"Some may view airlines’ intense hygienic programs and promises as merely a symbolic façade akin to some of the passenger screening procedures introduced after 9/11. Cynics view TSA’s limitation of 3.4 ounce containers for liquids, required laptop scans, shoe and belt removal, and other security rituals, as little more than “security theater.” Measures unlikely to foil a real terrorist plot," writes Kambr Advisory Group's Steve Hendrickson.
In airline Revenue Management (“RM”) circles, the usual quest to understand and influence consumer “Willingness-To-Pay” (WTP) has now been usurped.
A more crucial consumer sentiment, call it Willingness-To-Fly (“WTF”), has taken center stage.
That’s right...WTF. All thanks to COVID-19.
And airlines are quickly realizing that without WTF, there is no WTP.
Many carriers are taking drastic measures to make their operations at least appear less likely to spread contagion. In fact, the growing list of potential precautions has become so extreme that Forbes recently reported that such precautionary programs could push passenger check-in times up to an estimated 4 hours.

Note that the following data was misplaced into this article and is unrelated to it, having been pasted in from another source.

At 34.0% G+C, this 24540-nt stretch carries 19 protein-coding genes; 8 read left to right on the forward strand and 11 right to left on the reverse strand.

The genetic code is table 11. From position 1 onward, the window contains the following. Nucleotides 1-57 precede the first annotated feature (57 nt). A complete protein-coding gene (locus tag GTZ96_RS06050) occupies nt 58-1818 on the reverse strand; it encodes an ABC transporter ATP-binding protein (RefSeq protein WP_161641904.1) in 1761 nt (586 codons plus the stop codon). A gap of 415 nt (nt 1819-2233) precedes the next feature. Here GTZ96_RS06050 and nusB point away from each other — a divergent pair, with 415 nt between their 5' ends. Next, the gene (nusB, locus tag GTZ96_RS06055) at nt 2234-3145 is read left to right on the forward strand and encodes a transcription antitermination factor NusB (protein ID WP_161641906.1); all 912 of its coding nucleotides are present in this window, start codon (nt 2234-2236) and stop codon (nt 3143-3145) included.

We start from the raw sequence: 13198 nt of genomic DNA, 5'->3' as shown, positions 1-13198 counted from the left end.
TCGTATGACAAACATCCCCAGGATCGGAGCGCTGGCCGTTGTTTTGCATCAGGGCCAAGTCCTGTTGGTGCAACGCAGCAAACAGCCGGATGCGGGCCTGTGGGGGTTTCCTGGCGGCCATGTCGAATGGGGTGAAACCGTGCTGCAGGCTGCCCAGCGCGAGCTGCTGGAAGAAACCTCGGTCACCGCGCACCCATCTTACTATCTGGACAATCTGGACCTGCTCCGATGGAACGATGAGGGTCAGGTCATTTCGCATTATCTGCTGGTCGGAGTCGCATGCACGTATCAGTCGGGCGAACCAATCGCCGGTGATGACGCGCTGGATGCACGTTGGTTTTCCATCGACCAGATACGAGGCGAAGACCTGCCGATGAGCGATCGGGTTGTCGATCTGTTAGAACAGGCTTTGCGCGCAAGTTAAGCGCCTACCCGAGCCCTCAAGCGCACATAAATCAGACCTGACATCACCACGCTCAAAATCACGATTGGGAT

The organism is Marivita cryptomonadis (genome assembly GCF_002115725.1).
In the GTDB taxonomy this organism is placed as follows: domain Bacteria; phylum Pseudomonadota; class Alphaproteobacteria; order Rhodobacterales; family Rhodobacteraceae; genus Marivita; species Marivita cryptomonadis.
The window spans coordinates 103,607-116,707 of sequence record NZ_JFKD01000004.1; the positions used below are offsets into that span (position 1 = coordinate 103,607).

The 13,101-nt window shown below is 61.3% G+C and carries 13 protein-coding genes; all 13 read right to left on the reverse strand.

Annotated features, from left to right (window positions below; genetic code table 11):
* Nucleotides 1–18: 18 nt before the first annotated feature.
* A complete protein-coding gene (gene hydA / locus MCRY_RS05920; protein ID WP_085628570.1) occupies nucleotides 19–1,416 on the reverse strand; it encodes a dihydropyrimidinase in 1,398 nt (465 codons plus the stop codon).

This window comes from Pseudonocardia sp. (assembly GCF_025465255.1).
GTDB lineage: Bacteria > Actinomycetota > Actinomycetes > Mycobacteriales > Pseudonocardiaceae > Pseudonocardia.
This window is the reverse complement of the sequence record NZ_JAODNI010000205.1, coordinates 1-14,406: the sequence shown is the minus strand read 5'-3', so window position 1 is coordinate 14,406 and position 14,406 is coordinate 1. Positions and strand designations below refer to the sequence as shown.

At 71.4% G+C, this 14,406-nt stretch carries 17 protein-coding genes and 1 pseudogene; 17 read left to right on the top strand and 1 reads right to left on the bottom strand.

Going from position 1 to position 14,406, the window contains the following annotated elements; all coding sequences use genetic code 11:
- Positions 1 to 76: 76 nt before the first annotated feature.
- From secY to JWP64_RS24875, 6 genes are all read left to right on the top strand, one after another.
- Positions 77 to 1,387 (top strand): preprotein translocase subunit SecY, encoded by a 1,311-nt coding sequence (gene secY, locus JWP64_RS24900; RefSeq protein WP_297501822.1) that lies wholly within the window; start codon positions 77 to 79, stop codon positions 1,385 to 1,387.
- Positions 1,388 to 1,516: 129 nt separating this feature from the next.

While these procedures are motivated by the COVID-19 pandemic, they would, arguably, remain beneficial even during typical flu seasons. But for the moment, the immediate, vital goal for airlines is to restore consumers’ peace of mind and bring back WTF.
Some may view airlines’ intense hygienic programs and promises as merely a symbolic façade akin to some of the passenger screening procedures introduced after 9/11. Cynics view TSA’s limitation of 3.4 ounce containers for liquids, required laptop scans, shoe and belt removal, and other security rituals, as little more than “security theater.” Measures unlikely to foil a real terrorist plot.
Perception is Reality
Yet, it’s reasonable to suggest such responses were more likely helpful in alleviating security concerns of paranoid travelers after 9/11.